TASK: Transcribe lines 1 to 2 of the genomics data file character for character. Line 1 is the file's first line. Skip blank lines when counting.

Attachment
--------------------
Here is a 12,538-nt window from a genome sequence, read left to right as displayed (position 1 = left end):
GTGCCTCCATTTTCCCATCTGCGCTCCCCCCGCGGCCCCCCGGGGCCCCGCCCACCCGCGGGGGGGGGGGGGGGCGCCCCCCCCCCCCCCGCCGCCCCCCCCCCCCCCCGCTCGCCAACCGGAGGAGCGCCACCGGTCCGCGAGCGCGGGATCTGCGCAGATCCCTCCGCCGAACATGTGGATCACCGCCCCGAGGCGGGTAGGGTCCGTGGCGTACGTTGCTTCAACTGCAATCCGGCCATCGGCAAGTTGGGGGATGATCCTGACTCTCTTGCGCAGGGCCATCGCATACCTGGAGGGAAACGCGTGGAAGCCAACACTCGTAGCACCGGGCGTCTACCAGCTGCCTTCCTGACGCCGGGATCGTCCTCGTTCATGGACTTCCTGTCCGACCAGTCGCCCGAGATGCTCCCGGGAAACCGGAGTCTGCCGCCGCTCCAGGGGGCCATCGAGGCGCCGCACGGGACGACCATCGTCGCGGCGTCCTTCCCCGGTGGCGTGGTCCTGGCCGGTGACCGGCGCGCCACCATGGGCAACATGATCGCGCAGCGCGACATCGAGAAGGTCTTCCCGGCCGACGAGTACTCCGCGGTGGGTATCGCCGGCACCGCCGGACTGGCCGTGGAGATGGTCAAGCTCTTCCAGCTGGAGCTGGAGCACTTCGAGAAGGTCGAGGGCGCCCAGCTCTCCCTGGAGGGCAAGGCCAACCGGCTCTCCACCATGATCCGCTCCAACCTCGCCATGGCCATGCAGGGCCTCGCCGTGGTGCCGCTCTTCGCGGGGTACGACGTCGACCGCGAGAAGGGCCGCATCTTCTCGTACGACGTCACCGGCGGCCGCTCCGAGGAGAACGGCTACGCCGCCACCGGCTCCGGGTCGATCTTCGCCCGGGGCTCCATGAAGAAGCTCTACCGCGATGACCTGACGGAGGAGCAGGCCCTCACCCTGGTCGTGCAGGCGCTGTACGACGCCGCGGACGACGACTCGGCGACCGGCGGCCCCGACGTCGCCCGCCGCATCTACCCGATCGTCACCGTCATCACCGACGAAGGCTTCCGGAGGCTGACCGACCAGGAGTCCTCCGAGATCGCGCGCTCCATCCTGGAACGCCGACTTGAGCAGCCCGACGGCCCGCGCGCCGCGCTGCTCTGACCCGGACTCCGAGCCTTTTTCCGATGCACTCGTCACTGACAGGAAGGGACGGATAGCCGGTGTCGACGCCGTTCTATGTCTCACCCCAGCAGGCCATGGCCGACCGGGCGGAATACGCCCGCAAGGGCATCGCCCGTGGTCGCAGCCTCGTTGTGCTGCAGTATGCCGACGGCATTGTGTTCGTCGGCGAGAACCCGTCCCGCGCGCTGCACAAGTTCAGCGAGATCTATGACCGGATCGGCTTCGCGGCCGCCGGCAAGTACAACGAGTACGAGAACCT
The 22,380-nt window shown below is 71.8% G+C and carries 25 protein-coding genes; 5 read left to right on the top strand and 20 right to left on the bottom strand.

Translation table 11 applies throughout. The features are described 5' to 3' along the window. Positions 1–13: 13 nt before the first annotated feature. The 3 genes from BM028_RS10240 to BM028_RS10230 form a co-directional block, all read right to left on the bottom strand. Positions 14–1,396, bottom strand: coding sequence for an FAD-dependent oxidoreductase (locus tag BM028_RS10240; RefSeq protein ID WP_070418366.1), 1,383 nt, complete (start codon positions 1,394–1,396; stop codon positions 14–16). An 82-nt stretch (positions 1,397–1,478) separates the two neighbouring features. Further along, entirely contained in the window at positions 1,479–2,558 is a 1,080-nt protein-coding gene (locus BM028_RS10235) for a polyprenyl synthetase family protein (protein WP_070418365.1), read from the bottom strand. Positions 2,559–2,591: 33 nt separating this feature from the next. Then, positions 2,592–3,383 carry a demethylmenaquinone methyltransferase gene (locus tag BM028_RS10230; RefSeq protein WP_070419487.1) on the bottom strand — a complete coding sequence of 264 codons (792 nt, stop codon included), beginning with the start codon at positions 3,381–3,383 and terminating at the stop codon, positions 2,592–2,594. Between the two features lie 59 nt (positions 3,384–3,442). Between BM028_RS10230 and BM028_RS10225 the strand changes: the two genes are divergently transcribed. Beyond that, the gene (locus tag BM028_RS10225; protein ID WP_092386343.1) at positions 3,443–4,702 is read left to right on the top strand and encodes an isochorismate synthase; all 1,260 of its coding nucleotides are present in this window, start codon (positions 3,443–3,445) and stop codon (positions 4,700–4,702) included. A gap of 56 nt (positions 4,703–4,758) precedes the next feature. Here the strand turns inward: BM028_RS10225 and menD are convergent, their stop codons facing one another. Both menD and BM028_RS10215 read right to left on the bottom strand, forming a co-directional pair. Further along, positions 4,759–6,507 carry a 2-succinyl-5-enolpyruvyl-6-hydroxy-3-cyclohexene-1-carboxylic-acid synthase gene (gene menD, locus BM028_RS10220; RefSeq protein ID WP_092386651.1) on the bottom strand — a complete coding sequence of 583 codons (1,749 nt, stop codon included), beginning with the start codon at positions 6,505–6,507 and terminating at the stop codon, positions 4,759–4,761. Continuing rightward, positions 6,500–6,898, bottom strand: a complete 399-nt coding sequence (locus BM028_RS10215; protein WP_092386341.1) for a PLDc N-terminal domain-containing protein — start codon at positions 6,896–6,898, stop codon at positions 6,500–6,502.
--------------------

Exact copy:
Here is a 12,538-nt window from a genome sequence, read left to right as displayed (position 1 = left end):
GTGCCTCCATTTTCCCATCTGCGCTCCCCCCGCGGCCCCCCGGGGCCCCGCCCACCCGCGGGGGGGGGGGGGGGCGCCCCCCCCCCCCCCGCCGCCCCCCCCCCCCCCCGCTCGCCAACCGGAGGAGCGCCACCGGTCCGCGAGCGCGGGATCTGCGCAGATCCCTCCGCCGAACATGTGGATCACCGCCCCGAGGCGGGTAGGGTCCGTGGCGTACGTTGCTTCAACTGCAATCCGGCCATCGGCAAGTTGGGGGATGATCCTGACTCTCTTGCGCAGGGCCATCGCATACCTGGAGGGAAACGCGTGGAAGCCAACACTCGTAGCACCGGGCGTCTACCAGCTGCCTTCCTGACGCCGGGATCGTCCTCGTTCATGGACTTCCTGTCCGACCAGTCGCCCGAGATGCTCCCGGGAAACCGGAGTCTGCCGCCGCTCCAGGGGGCCATCGAGGCGCCGCACGGGACGACCATCGTCGCGGCGTCCTTCCCCGGTGGCGTGGTCCTGGCCGGTGACCGGCGCGCCACCATGGGCAACATGATCGCGCAGCGCGACATCGAGAAGGTCTTCCCGGCCGACGAGTACTCCGCGGTGGGTATCGCCGGCACCGCCGGACTGGCCGTGGAGATGGTCAAGCTCTTCCAGCTGGAGCTGGAGCACTTCGAGAAGGTCGAGGGCGCCCAGCTCTCCCTGGAGGGCAAGGCCAACCGGCTCTCCACCATGATCCGCTCCAACCTCGCCATGGCCATGCAGGGCCTCGCCGTGGTGCCGCTCTTCGCGGGGTACGACGTCGACCGCGAGAAGGGCCGCATCTTCTCGTACGACGTCACCGGCGGCCGCTCCGAGGAGAACGGCTACGCCGCCACCGGCTCCGGGTCGATCTTCGCCCGGGGCTCCATGAAGAAGCTCTACCGCGATGACCTGACGGAGGAGCAGGCCCTCACCCTGGTCGTGCAGGCGCTGTACGACGCCGCGGACGACGACTCGGCGACCGGCGGCCCCGACGTCGCCCGCCGCATCTACCCGATCGTCACCGTCATCACCGACGAAGGCTTCCGGAGGCTGACCGACCAGGAGTCCTCCGAGATCGCGCGCTCCATCCTGGAACGCCGACTTGAGCAGCCCGACGGCCCGCGCGCCGCGCTGCTCTGACCCGGACTCCGAGCCTTTTTCCGATGCACTCGTCACTGACAGGAAGGGACGGATAGCCGGTGTCGACGCCGTTCTATGTCTCACCCCAGCAGGCCATGGCCGACCGGGCGGAATACGCCCGCAAGGGCATCGCCCGTGGTCGCAGCCTCGTTGTGCTGCAGTATGCCGACGGCATTGTGTTCGTCGGCGAGAACCCGTCCCGCGCGCTGCACAAGTTCAGCGAGATCTATGACCGGATCGGCTTCGCGGCCGCCGGCAAGTACAACGAGTACGAGAACCT